Perceived Boundaries: Managing Religious Diversity In Iberian Medieval Towns
This lecture explores issues of urban boundaries, both physical and socio-religious. Residence in towns in the Iberian kingdoms could vary from side-by-side housing to separate neighbourhoods based in real or imagined boundaries. Mudejars in Castile had the possibility to build new mosques, breaking canon and local laws, whereas in Aragon, Jewish communities paid for their right to rebuild synagogues continuously. Invisibility was as a very important tool to marginalize groups that were perceived as a possible threat, so the only requirement for these buildings was that they could not be set apart from surrounding houses. This strategy was combined with the opposite, as laws of style and dress codes applied categories of differentiation in order to make minorities recognizable and keep the delicate balance between the cultural particularities of the religious groups living in towns. Restrictions of visibility of minorities in Christian space included the inauguration of previously in existent secluded neighbourhoods in Northern Castilian towns. It has been long discussed whether Jewish and Muslim quarters were imposed by Christian authorities at the time of conquest - a phenomenon which is coherent in some cities of Andalusia, Valencia, and Murcia - or as a later development, encouraged by the minorities themselves, who found economic or organizational advantages, especially in times of turmoil. Common interest and reaction against the violation of the conditions of their status in the cities favored regular cooperation between Jews and Muslims in town matters, facing their Christian neighbours. But the balance was broken in Castile in 1480, when all Muslims and Jews were pushed into closed neighbourhoods that ensured the physical boundaries established by the new ideological trends. The geographical setting of these quarters contributed to the invisibility of the religious minorities, resulting in the long run in their exclusion of urban life.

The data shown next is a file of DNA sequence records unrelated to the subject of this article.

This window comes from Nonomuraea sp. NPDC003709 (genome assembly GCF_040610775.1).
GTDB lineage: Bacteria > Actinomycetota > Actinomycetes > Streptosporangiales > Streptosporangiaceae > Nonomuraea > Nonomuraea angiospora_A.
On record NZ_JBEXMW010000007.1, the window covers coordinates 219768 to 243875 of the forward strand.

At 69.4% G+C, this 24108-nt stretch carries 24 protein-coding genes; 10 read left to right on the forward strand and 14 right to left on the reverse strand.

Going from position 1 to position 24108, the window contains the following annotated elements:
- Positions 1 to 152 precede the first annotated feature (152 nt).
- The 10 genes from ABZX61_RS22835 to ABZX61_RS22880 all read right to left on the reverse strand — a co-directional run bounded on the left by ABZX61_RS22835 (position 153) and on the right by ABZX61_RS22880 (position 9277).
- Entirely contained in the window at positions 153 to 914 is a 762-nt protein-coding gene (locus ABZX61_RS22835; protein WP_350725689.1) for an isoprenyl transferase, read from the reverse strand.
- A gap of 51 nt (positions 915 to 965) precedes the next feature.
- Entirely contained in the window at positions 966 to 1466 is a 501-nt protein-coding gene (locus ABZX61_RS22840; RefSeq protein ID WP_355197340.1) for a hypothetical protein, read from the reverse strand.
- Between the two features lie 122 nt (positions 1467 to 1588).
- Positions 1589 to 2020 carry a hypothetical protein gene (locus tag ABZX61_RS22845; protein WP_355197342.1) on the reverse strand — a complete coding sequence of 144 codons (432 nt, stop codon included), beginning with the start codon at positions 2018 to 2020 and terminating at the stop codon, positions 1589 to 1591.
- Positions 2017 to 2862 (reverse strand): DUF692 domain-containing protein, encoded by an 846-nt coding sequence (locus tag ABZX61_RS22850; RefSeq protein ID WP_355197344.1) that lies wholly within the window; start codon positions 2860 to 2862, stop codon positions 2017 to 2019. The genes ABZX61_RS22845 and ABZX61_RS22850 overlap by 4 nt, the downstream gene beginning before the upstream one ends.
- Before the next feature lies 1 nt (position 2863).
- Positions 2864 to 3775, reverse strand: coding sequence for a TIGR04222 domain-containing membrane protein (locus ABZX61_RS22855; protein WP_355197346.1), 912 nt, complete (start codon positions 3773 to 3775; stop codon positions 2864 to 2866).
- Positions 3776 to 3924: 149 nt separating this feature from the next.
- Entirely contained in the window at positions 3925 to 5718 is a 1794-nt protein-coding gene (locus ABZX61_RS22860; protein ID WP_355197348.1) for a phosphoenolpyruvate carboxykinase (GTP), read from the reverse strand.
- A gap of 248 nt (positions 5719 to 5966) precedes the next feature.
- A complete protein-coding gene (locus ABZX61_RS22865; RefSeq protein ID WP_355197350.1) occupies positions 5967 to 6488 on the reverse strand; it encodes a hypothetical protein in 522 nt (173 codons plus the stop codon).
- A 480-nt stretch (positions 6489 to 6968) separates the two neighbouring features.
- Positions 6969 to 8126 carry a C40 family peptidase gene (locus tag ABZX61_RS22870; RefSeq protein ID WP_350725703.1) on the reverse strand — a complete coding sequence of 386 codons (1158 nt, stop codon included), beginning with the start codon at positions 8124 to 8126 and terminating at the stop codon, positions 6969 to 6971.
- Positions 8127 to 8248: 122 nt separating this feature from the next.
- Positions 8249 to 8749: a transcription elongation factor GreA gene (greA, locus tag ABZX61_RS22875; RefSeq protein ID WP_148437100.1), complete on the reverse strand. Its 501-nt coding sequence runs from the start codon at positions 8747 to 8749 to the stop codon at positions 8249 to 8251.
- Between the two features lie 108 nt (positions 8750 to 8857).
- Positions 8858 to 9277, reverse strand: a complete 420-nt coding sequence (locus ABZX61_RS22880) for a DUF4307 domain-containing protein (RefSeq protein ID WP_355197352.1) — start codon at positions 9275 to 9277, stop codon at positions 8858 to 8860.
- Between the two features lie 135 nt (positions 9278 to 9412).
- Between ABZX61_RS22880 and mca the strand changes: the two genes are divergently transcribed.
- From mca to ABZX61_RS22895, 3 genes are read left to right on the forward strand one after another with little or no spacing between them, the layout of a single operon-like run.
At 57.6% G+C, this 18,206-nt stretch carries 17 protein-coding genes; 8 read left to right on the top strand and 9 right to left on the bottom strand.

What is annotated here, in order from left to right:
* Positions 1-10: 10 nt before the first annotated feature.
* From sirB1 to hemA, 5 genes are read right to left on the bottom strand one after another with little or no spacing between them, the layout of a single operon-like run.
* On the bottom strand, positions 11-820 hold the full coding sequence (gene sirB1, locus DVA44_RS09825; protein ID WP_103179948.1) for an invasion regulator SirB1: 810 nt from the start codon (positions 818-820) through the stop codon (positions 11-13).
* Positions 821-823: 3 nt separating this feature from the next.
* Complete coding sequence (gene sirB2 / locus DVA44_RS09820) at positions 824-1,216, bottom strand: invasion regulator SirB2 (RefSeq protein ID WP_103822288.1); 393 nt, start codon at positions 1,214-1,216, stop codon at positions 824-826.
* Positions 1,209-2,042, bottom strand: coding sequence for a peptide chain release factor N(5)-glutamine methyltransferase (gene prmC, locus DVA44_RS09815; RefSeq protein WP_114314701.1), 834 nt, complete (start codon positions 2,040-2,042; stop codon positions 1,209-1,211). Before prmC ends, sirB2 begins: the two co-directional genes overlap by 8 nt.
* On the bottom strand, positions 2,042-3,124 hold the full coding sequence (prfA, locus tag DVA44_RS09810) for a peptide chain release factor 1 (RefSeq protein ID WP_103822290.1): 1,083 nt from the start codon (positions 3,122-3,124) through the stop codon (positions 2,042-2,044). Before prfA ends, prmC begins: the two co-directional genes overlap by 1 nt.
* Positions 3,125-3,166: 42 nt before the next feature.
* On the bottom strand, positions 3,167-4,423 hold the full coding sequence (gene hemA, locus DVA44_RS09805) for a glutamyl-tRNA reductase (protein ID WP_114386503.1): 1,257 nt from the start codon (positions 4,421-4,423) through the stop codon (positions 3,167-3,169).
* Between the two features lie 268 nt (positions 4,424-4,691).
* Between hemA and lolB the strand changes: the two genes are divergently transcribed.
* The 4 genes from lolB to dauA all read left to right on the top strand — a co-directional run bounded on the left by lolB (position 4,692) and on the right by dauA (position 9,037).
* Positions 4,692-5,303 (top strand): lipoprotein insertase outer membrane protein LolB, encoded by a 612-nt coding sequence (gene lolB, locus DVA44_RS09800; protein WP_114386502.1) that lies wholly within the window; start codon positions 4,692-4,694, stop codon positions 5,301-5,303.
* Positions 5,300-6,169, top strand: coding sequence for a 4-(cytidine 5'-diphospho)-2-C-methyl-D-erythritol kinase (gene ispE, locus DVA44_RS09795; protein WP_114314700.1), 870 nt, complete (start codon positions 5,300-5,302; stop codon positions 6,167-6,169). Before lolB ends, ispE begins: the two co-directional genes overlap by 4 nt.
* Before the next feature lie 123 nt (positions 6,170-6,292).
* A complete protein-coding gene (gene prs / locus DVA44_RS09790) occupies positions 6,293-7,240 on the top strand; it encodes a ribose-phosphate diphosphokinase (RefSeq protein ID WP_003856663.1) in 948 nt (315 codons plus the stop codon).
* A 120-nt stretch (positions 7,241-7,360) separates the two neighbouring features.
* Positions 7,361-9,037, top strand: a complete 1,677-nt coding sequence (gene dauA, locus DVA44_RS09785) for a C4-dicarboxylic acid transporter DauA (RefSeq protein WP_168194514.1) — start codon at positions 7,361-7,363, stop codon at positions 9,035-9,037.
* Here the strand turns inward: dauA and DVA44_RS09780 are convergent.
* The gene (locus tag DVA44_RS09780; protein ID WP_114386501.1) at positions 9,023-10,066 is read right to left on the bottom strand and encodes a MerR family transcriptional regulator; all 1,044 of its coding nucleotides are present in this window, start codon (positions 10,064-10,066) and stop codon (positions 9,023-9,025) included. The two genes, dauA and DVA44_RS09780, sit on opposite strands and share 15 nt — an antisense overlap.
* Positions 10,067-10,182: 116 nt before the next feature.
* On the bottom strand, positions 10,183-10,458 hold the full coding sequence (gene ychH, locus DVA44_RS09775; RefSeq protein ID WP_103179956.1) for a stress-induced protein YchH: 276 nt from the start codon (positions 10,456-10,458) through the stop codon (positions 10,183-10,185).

Ana María Echevarria Arsuaga catedrática de Historia Medieval, UNED
José Luis de la Calle Muñoz realizador CEMAV, UNED